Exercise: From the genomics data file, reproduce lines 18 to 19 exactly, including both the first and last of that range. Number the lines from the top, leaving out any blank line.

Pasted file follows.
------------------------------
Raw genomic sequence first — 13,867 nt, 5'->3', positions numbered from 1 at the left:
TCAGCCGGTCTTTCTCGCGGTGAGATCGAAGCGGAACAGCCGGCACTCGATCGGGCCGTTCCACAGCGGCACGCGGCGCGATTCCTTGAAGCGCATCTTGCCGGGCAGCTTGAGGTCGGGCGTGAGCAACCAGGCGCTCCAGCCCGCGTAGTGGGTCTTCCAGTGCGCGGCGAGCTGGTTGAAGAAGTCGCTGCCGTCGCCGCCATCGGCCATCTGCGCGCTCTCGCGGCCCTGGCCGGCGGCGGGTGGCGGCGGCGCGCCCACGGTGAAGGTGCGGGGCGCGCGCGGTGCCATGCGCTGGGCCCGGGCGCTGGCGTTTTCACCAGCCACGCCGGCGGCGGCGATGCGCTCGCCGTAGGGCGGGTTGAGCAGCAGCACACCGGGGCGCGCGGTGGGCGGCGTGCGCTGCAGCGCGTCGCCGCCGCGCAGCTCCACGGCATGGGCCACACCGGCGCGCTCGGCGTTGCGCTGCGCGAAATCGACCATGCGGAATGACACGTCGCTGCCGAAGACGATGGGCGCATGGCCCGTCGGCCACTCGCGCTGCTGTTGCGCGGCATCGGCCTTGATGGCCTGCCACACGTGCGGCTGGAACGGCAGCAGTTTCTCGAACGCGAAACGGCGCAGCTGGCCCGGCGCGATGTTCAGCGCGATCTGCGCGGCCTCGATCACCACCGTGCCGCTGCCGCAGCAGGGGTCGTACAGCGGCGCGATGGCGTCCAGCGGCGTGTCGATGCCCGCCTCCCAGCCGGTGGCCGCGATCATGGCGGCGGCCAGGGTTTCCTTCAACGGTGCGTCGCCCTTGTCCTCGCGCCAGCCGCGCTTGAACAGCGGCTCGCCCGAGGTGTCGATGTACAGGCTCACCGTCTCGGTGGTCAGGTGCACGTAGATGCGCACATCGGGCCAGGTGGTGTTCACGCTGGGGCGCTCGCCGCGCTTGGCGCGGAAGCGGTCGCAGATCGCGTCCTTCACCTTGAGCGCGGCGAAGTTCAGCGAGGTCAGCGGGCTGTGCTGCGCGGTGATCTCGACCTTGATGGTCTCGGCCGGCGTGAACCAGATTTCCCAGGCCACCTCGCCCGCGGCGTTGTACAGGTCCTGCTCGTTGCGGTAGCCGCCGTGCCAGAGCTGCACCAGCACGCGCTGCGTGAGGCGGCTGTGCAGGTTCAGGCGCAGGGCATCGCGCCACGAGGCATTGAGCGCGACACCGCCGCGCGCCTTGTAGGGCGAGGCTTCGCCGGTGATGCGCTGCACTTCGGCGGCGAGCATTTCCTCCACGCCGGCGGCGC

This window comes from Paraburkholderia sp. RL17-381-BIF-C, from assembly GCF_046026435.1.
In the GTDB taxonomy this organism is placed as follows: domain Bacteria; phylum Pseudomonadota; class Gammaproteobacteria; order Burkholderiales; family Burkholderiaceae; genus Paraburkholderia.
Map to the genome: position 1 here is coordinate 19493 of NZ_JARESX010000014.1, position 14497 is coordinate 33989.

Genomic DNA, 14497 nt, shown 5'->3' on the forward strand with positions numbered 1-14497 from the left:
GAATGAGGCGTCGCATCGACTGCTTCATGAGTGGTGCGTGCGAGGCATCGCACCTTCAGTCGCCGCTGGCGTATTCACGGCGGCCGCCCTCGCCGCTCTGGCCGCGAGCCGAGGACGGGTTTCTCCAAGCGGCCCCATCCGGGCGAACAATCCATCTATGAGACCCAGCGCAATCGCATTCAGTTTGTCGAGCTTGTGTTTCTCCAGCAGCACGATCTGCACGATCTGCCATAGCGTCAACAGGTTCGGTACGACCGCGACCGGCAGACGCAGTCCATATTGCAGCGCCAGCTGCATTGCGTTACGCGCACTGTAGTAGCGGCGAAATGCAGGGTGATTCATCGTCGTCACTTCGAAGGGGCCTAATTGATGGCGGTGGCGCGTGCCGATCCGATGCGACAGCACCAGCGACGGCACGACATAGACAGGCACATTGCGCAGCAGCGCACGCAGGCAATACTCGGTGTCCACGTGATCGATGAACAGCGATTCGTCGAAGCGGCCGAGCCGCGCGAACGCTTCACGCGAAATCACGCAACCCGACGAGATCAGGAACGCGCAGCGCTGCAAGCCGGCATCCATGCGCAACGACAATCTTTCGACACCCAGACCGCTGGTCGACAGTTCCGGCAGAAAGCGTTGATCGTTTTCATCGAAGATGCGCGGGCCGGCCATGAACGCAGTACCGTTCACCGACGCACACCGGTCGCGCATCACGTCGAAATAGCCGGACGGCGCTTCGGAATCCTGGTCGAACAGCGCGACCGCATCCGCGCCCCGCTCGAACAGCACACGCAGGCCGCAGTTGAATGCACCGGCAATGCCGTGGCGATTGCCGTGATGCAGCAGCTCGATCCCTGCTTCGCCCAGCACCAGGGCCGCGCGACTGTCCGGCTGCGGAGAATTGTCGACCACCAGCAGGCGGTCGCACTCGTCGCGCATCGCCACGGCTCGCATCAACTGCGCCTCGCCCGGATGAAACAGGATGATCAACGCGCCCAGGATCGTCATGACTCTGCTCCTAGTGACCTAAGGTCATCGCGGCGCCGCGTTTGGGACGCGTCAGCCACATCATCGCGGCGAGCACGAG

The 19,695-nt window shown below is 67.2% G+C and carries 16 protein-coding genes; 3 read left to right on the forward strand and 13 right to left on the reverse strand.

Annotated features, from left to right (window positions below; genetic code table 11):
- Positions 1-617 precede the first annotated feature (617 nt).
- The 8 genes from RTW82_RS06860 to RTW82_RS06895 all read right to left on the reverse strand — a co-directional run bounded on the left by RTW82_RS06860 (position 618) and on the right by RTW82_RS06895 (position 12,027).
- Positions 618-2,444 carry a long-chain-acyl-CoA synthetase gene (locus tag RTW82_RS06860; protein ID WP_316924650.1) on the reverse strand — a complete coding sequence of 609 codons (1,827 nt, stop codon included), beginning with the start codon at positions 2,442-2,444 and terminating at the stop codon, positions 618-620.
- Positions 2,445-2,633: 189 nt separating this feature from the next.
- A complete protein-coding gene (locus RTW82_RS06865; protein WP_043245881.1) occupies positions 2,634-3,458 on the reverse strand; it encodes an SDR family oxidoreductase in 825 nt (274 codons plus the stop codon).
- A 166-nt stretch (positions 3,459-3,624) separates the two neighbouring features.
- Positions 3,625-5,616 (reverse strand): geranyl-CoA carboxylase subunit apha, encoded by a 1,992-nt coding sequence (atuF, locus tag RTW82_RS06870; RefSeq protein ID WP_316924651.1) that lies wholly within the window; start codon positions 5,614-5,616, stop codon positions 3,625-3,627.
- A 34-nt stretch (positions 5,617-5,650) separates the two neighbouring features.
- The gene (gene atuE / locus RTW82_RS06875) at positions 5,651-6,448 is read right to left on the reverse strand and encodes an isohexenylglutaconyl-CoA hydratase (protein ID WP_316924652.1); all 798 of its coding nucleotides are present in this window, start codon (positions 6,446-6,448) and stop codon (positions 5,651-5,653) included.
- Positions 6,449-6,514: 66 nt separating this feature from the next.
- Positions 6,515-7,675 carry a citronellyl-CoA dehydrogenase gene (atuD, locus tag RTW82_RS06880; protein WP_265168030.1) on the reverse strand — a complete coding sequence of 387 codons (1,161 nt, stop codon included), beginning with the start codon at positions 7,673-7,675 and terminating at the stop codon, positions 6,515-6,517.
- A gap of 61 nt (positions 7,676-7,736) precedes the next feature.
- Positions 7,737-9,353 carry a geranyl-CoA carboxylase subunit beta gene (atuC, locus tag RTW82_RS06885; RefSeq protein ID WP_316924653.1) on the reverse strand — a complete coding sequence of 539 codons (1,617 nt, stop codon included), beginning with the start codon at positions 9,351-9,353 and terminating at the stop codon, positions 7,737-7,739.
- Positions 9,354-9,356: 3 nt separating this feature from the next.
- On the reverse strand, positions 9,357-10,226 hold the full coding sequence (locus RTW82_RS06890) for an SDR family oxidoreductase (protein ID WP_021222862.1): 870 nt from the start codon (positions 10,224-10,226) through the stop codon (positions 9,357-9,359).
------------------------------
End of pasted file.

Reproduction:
- The gene (gene atuE / locus RTW82_RS06875) at positions 5,651-6,448 is read right to left on the reverse strand and encodes an isohexenylglutaconyl-CoA hydratase (protein ID WP_316924652.1); all 798 of its coding nucleotides are present in this window, start codon (positions 6,446-6,448) and stop codon (positions 5,651-5,653) included.
- Positions 6,449-6,514: 66 nt separating this feature from the next.